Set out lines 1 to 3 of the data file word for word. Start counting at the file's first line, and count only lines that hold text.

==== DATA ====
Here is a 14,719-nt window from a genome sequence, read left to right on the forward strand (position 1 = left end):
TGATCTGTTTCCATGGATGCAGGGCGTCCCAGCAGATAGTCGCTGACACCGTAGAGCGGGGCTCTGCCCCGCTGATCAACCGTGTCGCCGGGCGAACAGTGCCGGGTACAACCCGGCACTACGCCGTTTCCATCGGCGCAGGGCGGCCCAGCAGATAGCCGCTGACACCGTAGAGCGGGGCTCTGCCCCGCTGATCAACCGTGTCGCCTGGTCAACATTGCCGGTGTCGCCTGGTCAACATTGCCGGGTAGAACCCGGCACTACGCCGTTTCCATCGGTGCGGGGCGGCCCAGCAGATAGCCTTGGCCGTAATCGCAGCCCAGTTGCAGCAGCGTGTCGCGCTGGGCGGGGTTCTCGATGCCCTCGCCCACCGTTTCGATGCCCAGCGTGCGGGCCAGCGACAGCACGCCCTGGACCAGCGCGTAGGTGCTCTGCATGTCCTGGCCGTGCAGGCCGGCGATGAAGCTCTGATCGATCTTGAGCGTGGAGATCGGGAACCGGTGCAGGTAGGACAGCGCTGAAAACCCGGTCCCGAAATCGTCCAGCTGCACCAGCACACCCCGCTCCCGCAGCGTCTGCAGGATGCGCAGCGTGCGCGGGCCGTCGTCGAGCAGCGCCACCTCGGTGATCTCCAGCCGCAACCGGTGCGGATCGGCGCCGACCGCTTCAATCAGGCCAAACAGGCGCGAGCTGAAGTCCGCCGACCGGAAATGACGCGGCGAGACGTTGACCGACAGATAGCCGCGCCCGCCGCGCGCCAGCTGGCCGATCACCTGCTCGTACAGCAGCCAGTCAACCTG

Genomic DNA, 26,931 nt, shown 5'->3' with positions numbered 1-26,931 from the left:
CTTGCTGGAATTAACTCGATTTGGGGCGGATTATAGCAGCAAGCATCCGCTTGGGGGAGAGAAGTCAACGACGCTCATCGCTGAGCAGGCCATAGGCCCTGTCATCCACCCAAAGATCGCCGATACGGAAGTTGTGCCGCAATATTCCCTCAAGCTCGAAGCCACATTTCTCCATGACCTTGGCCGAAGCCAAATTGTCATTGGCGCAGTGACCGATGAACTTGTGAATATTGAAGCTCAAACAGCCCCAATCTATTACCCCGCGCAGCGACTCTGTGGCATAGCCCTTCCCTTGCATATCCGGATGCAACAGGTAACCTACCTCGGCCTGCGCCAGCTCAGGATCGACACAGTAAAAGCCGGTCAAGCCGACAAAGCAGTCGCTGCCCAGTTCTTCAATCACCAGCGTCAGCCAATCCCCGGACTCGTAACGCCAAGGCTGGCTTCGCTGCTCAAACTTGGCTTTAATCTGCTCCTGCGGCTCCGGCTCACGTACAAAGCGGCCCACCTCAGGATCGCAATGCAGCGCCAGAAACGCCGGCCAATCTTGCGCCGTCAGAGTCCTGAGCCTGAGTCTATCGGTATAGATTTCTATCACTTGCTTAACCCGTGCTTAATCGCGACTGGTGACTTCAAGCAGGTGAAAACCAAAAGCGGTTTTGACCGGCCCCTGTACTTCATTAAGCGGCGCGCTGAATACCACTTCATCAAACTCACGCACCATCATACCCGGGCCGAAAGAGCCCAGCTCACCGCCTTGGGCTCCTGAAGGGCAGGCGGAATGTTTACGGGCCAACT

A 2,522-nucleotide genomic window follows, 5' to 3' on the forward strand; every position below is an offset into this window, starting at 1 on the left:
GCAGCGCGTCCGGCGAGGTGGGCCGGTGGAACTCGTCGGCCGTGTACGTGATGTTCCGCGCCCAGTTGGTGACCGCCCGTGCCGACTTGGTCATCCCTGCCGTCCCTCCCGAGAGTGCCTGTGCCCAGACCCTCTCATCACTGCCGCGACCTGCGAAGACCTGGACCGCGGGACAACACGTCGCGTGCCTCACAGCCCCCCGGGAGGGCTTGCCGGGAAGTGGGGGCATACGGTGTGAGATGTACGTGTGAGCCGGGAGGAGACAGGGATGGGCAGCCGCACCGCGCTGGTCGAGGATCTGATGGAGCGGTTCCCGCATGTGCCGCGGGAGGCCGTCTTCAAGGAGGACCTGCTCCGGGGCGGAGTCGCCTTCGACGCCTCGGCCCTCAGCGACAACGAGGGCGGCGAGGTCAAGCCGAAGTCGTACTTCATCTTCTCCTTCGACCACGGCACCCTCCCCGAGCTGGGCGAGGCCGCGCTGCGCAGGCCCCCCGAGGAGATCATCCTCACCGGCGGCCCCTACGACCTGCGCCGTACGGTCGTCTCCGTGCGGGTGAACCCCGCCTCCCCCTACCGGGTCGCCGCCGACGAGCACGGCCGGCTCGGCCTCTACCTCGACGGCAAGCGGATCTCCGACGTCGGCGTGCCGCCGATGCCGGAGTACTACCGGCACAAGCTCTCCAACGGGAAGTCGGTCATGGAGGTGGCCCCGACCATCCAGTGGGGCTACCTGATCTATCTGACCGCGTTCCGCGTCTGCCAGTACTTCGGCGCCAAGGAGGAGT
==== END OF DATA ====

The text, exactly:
Here is a 14,719-nt window from a genome sequence, read left to right on the forward strand (position 1 = left end):
TGATCTGTTTCCATGGATGCAGGGCGTCCCAGCAGATAGTCGCTGACACCGTAGAGCGGGGCTCTGCCCCGCTGATCAACCGTGTCGCCGGGCGAACAGTGCCGGGTACAACCCGGCACTACGCCGTTTCCATCGGCGCAGGGCGGCCCAGCAGATAGCCGCTGACACCGTAGAGCGGGGCTCTGCCCCGCTGATCAACCGTGTCGCCTGGTCAACATTGCCGGTGTCGCCTGGTCAACATTGCCGGGTAGAACCCGGCACTACGCCGTTTCCATCGGTGCGGGGCGGCCCAGCAGATAGCCTTGGCCGTAATCGCAGCCCAGTTGCAGCAGCGTGTCGCGCTGGGCGGGGTTCTCGATGCCCTCGCCCACCGTTTCGATGCCCAGCGTGCGGGCCAGCGACAGCACGCCCTGGACCAGCGCGTAGGTGCTCTGCATGTCCTGGCCGTGCAGGCCGGCGATGAAGCTCTGATCGATCTTGAGCGTGGAGATCGGGAACCGGTGCAGGTAGGACAGCGCTGAAAACCCGGTCCCGAAATCGTCCAGCTGCACCAGCACACCCCGCTCCCGCAGCGTCTGCAGGATGCGCAGCGTGCGCGGGCCGTCGTCGAGCAGCGCCACCTCGGTGATCTCCAGCCGCAACCGGTGCGGATCGGCGCCGACCGCTTCAATCAGGCCAAACAGGCGCGAGCTGAAGTCCGCCGACCGGAAATGACGCGGCGAGACGTTGACCGACAGATAGCCGCGCCCGCCGCGCGCCAGCTGGCCGATCACCTGCTCGTACAGCAGCCAGTCAACCTG

Genomic DNA, 26,931 nt, shown 5'->3' with positions numbered 1-26,931 from the left: